photo of core sample of varved clay and silt showing the annual alternation from silts (lighter grey) to clay (darker grey). Yellow arrows point to the base of the silty layers. One year's deposition of silty material (summer - S in the coloured bar), and the clay layer (winter - W in the coloured bar).
Black and white bar scale on the left is divided in centimeters (2.54 cm to an inch).
 These varve layers are significantly thicker (particularly the silt portions) than is typical of varved clay deposits, being from a location close to the mouth of a former stream entering a glacial lake. This is chosen to provide a clear illustration of the seasonal variation and the layers.

Photo from the North American Glacial Varve Project website.

Proto-Great Lakes discharge through the Mohawk Valley into Lake Albany
map of
      Laurentian ice and marginal lakes about 14500 years ago
Map reconstruction of the Laurentian ice front and adjacent developing Great Lakes about 14,500 years ago. At this time, drainage from the early parts of the future Lakes Huron and Erie flowed east along the southern margin of the ice lobe occupying the area of future Lake Ontario and (indicated by the blue arrow) down the Mohawk Valley into Lake Albany (just off the edge of this map). This large discharge created the gravel and sand delta of the Mohawk in Lake Albany, the origin of the Colonie Sand.

Lake Albany shorelines
Lake Albany at the time it was most extensive had shorelines in the Capital District near present-day elevation of 310 ft above sea level, and all of the area now McKownville was then 50 feet or more below the surface of the lake. The lake level fell in several distinct stages, as the moraine dam at the south end near New York City began to be overtopped and cut through. One particularly prominent stage (termed Lake Quaker Springs) has shoreline features near 250 ft above sea level in this area, of which remnants exist in the area west of Fuller Road near the McKownville-City of Albany boundary. Lower temporary shoreline features of Lake Albany at several levels down to one at 192 ft elevation can also be found in McKownville; one with a base elevation of about 216 ft forms the south-facing slopes crossing the middle parts of Glenwood and Norwood Streets. In McKownville, the local remnants of these lake shorelines that were cut into the Colonie Sand alternate with very gently sloping terraces which are the product of smoothing of the shallow near-shore lake bottom, by waves and perhaps also lake ice activity, locally redistributing the sand. Small stream channels formed after the lake levels fell below each shoreline-terrace pair dissect these landforms in places, and the larger stream channels of the two branches of the Krum Kill cut locally through all of the terraces and shorelines below 250 ft elevation. This topographic and geological profile section, drawn on a line running parallel to and between Parkwood and Glenwood Streets in McKownville (vertical  scale is enlarged from the natural proportion to make the surface topographic variations more obvious) shows two of these lake shore slopes and the terraces below:
      and geological section through north side of McKownville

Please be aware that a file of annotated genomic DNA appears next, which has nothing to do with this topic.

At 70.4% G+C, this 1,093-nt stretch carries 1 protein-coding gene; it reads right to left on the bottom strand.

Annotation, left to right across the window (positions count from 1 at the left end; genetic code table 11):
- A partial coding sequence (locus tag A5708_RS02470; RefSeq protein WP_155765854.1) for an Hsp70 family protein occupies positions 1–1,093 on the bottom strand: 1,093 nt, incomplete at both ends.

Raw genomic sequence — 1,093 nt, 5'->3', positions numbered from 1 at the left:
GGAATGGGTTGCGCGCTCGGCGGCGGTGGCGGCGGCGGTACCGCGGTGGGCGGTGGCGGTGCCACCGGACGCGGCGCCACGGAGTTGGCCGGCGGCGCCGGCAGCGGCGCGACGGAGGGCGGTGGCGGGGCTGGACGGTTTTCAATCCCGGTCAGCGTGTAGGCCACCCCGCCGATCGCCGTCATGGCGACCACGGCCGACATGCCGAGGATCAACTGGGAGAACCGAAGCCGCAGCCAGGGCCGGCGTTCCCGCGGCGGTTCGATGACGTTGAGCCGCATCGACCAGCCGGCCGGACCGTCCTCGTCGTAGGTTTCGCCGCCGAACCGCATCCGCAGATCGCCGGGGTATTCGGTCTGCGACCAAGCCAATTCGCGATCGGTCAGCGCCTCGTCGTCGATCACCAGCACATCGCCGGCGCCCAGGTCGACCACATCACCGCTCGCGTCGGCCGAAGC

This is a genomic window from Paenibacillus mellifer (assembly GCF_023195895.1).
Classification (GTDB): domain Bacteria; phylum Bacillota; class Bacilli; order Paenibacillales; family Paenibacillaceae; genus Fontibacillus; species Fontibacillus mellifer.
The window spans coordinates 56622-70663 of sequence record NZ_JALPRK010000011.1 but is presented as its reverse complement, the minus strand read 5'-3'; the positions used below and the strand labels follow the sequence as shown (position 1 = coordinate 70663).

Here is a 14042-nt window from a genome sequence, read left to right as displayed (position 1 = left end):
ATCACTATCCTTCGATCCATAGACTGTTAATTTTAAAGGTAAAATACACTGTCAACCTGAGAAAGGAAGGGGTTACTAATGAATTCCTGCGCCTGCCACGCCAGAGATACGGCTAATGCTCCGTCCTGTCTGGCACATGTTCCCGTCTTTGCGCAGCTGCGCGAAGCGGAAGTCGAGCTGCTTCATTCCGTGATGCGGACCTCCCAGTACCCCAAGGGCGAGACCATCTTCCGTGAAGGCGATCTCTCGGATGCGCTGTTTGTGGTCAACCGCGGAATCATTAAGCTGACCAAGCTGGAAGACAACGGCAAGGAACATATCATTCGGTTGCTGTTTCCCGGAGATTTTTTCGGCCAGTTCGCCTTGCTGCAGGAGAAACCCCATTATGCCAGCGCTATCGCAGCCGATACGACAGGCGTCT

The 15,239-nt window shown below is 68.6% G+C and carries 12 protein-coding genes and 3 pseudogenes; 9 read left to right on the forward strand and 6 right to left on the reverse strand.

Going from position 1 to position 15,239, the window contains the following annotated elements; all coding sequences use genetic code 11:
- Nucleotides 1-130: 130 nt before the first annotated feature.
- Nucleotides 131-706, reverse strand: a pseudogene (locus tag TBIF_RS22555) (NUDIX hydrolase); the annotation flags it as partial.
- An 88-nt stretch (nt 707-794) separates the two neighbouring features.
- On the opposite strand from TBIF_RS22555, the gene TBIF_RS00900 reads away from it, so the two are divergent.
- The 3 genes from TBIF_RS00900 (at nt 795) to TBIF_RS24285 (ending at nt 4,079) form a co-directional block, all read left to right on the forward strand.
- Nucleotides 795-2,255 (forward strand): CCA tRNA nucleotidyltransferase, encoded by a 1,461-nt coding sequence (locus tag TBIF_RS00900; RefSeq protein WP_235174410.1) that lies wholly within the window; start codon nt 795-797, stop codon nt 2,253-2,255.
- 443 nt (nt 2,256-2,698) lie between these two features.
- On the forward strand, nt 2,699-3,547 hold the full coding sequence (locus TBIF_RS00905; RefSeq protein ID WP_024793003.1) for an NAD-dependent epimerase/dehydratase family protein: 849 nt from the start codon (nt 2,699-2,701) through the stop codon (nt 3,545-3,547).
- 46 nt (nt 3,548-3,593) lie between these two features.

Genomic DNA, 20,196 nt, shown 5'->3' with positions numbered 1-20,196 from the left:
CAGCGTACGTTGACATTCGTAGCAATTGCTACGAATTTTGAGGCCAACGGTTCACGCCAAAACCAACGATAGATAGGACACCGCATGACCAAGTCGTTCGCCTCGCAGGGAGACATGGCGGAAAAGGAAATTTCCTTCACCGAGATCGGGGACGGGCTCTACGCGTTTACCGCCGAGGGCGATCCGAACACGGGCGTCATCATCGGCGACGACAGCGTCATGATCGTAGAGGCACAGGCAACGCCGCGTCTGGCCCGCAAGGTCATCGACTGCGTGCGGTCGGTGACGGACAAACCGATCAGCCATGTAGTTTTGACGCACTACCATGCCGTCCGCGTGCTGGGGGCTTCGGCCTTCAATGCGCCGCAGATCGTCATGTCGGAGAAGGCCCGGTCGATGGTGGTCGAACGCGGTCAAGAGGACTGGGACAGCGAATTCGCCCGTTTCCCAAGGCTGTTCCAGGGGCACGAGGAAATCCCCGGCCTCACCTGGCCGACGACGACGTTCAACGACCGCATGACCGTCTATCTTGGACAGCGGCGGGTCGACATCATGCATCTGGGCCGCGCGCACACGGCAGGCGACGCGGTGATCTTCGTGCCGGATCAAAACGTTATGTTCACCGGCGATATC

Extinct fauna - mastodonts
After the glacial moraine dam near new York City failed and was cut completely through by the Hudson River, Lake Albany ceased to exist. The former lake bed became vegetated, and occupied by Native Americans and the fauna they hunted. Early in this history, and perhaps from before Lake Albany had fully emptied, large mammals now extinct were present, including the mastodont. One relatively complete skeleton of this animal was found in 1866 near Cohoes Falls, during preparations for construction of one of the Harmony Mills factory buildings; this is on display in the New York State Museum in Albany, as is an excellent diorama of a mother mastodont and her calf, in an appropriately cold, snowy upstate New York winter landscape:
New York State
      Museum mastodont diorama 

There is an online exhibition for the Cohoes Mastodon on the NYS Museum website.

Sand dunes of the Albany Pine Bush
During and after the drainage of Lake Albany, sands of the old Mohawk River delta were in part redistributed by winds, probably often strong and very cold, as experienced now in areas near large continental ice sheets, because of the large temperature gradients between the elevated glaciated area and the land nearby. Before vegetation developed and stablised the dunes, migration of sand must have been significant whenever the wind blew vigorously. Many of the dunes in the Pine Bush near McKownville have long straightish limbs running WNW-ESE, parallel with the prevailing direction of these strong winds, and end in hooked and curved downwind terminations, a form termed "parabolic" dunes. A map below shows the distribution of these in the area near McKownville, derived from the 1953 USGS topographic map. This map shows the topography before it was extensively altered by large construction projects, of the State University and State Office campuses, the major multilane highways, shopping malls, etc, which have destroyed many of the dunes since that map was surveyed and drawn. Prominent dune forms shown by orange areas; yellow are local extensions to some dunes drawn from more recent and detailed topographic information. These are just the topographically prominent features; the wind-transported sand also blankets a large proportion of the area between the dunes.
sand dunes
      near McKownville map
The Albany Pine Bush Preserve contains extensive walking trails in areas where the dunes, and the pine barren vegetation are intact, to the west of the area shown in the map above. For walking where dunes are prominent, these trails are recommended:
the northern part of Karner Barrens, Blueberry Hill West, the western part of Truax Trail Barrens, Kings Highway Barrens, and Great Dune.